Take a good look at yourself in the mirror and you’ll probably notice a few features you inherited from your parents. You may have your dad’s nose, your grandmother’s eyes, or your mother’s hair color. These attributes are all easy to spot, but there’s another genetic trait you may have inherited that won’t be as visible: a mood disorder.
Much like hair color, facial features, and other distinguishable traits, mood disorders run in families. The most severe of these disorders is manic depressive or bipolar disorder, where people experience extreme highs (mania) and extreme lows (depression).
Unfortunately, these emotional extremes also carry an increased risk of suicide. A review published in Molecular Psychiatry reported that on average, about 15% of people diagnosed with bipolar disorder die of suicide.
Even if bipolar disorder doesn’t run in your family, you probably know a friend, neighbor or co-worker whose life has been affected by it. The disease affects 1–2% of the population, but since it often goes undiagnosed, the number may be higher.
And if your parent or sibling suffers from the illness, your chance of having the disorder increases about 10-fold.
That’s why the National Institute of Mental Health (NIH) is looking for families with a history of bipolar disorder to participate in a clinical study.
The purpose of the study
Because mood disorders affect so much of the population, NIH researchers want to better understand the biology of these illnesses. They hope to develop more effective ways to diagnose and treat them.
The ultimate goal? To find a cure.
The ideal candidates are families in which multiple people have a mood disorder. There are so many different genes that each family may have their own genetic cause for disorders. In some cases, the same genes can take different forms of the illness within the same family.
“Each family is a unique experiment of God and Nature,” says Dr. Francis J. McMahon of the NIMH, who leads the study. “We have learned a lot about the genetics of mood disorders over the last 10 years, but we still learn something new from almost every family.”
Why participate in the study?
Apart from benefiting future generations, there are other good reasons to participate in this study.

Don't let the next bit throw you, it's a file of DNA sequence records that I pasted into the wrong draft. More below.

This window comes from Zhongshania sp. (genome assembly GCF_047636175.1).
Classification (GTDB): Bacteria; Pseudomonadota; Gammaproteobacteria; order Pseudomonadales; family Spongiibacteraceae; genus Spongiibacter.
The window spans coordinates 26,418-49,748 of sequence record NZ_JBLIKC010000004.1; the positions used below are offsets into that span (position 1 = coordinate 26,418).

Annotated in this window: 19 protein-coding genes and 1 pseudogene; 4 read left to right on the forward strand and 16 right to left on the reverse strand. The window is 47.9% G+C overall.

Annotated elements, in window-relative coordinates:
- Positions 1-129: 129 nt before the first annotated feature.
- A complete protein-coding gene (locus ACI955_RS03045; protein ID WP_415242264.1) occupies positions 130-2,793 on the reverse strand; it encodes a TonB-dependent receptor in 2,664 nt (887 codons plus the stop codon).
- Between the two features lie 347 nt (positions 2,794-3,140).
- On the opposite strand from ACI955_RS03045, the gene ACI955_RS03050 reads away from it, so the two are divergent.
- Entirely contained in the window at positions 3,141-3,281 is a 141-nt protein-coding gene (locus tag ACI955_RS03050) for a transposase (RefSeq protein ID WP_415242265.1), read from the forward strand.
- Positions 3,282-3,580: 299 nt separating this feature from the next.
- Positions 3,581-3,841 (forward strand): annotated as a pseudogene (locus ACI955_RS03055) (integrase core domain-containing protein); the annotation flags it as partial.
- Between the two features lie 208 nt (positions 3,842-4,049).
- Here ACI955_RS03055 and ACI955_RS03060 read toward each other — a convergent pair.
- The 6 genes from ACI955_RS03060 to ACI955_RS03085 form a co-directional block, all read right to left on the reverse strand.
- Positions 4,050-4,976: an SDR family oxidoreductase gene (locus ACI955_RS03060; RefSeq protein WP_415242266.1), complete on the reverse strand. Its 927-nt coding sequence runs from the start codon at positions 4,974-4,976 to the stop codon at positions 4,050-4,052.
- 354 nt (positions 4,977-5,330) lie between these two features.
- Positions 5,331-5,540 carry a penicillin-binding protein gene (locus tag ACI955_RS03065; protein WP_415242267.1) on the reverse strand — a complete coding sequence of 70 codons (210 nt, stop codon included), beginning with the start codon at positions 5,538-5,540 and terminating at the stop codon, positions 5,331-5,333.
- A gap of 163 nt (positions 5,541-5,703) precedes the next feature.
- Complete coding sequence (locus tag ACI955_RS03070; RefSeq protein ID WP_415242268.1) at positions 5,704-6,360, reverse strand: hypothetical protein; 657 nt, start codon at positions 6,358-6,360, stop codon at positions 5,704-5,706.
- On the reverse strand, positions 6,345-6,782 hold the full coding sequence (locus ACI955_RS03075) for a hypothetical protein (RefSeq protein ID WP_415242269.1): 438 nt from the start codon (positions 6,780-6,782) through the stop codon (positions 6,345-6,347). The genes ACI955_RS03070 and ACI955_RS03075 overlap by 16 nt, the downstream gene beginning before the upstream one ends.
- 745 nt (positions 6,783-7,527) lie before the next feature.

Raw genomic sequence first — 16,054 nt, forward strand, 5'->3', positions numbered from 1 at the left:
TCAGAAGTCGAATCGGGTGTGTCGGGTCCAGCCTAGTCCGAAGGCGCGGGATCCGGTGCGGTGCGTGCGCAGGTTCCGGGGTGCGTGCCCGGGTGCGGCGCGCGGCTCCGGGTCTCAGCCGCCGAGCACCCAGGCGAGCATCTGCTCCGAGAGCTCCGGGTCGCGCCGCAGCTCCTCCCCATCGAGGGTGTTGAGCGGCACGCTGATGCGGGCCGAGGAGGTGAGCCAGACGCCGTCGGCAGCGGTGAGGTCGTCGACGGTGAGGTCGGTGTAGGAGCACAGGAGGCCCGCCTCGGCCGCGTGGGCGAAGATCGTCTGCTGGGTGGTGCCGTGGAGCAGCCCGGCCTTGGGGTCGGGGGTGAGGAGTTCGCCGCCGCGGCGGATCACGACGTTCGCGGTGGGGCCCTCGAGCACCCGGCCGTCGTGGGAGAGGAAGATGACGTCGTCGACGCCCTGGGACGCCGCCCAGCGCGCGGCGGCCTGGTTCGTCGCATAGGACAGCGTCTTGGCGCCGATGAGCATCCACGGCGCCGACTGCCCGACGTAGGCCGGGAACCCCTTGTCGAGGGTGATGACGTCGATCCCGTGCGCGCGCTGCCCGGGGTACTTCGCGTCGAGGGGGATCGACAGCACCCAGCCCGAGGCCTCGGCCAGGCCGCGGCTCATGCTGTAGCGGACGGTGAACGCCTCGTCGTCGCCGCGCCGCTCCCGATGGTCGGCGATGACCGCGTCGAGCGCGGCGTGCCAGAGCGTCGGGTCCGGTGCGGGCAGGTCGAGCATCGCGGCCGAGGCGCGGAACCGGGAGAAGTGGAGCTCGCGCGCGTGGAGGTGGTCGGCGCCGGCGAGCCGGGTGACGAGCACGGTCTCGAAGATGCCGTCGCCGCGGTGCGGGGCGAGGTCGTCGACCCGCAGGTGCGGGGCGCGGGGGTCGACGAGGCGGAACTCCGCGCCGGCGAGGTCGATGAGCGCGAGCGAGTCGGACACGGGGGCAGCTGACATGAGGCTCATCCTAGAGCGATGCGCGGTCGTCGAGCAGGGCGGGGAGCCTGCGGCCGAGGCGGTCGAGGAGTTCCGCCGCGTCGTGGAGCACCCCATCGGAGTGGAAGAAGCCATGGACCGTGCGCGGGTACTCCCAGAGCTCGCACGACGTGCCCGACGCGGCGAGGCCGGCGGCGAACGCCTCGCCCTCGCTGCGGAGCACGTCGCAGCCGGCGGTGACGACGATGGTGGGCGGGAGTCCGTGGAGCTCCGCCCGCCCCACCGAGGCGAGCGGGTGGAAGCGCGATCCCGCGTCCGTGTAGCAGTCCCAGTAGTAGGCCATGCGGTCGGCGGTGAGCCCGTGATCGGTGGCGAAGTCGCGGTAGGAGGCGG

You’ll get an extensive mental health interview by professional clinicians and a written summary that you can share with your doctor. The study can also identify rare genes that may cause other problems (such as cancer and heart disease) if you’re interested in having that information.
No, you won’t get a comprehensive analysis of your genealogical line (this isn’t like those genetic testing kits you buy online). But if you’ve ever wondered why your family suffers from a long history of mental illness, this study could provide some answers. By thoroughly studying all genes and chromosomes, the NIMH researchers have identified a genetic change that probably explains the illness in 2% of families studied.
Perry Ridge, Ph.D. is a member of the Brigham Young University Biology Department. He said, “The most powerful genetic studies are performed in large families with multiple family members suffering from disease. Through a large collaborative study myself, and other researchers at Brigham Young University, intend to work with experts at the National Institutes of Health to study the genetics of bipolar disorder. In Utah, our relatively large nuclear and extended families give us a unique opportunity to contribute to this important research.”
What will the testing process look like?
First, you’ll be evaluated over the phone or via Zoom in a two-hour interview. You’ll provide records of psychiatric care (if you have them) and discuss relatives who struggle with mood disorders.
Next, a professional phlebotomist will come to your home to collect a blood sample for analysis. (If you don’t want to provide blood, you can give a saliva sample instead.)
The sample then goes to a laboratory where it’s separated for sequencing and put into a biorepository for future research. Samples are coded, so your personal information is kept safe.
Further research opportunities
If you want to participate in further research, you can provide an additional tube of blood that will go toward studying the impact of genes on the development and function of brain cells.
Thanks to new stem cell technology, researchers can actually grow brain cells from the blood cells participants donate. The extra sample you provide can help test new drugs that might help treat mood disorders.
What are the requirements for participating?
As mentioned above, NIH is ideally looking for large families with two to three people who have been diagnosed (or probably diagnosed) with bipolar disorder. This includes related disorders, such as major depression, schizophrenia, panic disorder, or schizo-affective disorder.
You can also take part in the study if you are closely related to an enrolled participant, even if you don’t have a mood disorder yourself.
You have to be 18 years old to participate, but there is no upper age limit.
How to sign up for the study
Bipolar disorder is a debilitating illness for many, but it affects everyone who has it, at least to some degree. With your help, future generations can fight the disease with more effective treatments—and eventually a cure.
If If you think your family may qualify for this study, visit this website for more information.